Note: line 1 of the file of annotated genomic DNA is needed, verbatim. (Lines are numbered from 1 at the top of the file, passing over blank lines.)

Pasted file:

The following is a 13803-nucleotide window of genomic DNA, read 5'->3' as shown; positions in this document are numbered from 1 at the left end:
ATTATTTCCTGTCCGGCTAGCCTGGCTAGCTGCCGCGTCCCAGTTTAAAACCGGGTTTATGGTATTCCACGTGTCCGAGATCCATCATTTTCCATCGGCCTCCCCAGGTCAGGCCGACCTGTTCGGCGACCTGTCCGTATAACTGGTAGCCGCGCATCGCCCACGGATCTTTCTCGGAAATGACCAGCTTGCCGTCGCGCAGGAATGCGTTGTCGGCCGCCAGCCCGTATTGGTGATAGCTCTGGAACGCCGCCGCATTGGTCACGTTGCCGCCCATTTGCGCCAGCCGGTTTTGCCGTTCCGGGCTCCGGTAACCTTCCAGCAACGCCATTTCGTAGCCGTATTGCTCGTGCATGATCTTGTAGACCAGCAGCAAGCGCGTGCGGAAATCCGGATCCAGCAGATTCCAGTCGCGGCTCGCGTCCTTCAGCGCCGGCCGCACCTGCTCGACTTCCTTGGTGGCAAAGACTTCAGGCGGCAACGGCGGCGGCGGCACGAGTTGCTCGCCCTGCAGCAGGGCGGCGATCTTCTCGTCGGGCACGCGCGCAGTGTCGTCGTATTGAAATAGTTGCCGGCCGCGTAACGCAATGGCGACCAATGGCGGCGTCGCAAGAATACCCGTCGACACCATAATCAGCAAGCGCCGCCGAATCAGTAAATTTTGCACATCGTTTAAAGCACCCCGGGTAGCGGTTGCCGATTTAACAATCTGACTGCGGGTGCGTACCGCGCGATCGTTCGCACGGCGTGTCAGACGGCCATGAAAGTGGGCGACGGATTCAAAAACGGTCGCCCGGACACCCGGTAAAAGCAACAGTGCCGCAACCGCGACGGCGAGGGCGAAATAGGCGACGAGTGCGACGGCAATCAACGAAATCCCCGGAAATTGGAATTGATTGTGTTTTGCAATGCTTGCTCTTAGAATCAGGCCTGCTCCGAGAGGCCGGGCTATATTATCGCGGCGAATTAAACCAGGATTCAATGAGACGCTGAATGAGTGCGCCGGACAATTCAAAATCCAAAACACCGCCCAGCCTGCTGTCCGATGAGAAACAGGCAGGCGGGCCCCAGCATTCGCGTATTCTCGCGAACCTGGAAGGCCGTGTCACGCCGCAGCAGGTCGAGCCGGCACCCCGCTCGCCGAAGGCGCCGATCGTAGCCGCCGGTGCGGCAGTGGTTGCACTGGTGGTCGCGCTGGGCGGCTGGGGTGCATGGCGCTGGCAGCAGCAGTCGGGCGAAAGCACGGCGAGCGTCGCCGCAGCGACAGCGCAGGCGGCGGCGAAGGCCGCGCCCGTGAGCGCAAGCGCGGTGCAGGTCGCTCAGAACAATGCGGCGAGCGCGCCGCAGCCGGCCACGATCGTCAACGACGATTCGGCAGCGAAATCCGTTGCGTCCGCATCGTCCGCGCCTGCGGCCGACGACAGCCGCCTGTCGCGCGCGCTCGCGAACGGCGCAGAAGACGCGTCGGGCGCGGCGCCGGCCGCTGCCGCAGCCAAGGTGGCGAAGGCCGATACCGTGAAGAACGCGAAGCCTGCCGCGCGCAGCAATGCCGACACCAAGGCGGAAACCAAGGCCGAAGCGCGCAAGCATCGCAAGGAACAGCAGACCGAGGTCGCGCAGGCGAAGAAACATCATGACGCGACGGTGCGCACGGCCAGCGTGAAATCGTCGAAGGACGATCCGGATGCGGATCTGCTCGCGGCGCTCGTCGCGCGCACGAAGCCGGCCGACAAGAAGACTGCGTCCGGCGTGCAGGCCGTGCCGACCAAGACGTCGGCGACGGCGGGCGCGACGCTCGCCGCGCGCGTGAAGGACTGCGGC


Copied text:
The following is a 13803-nucleotide window of genomic DNA, read 5'->3' as shown; positions in this document are numbered from 1 at the left end: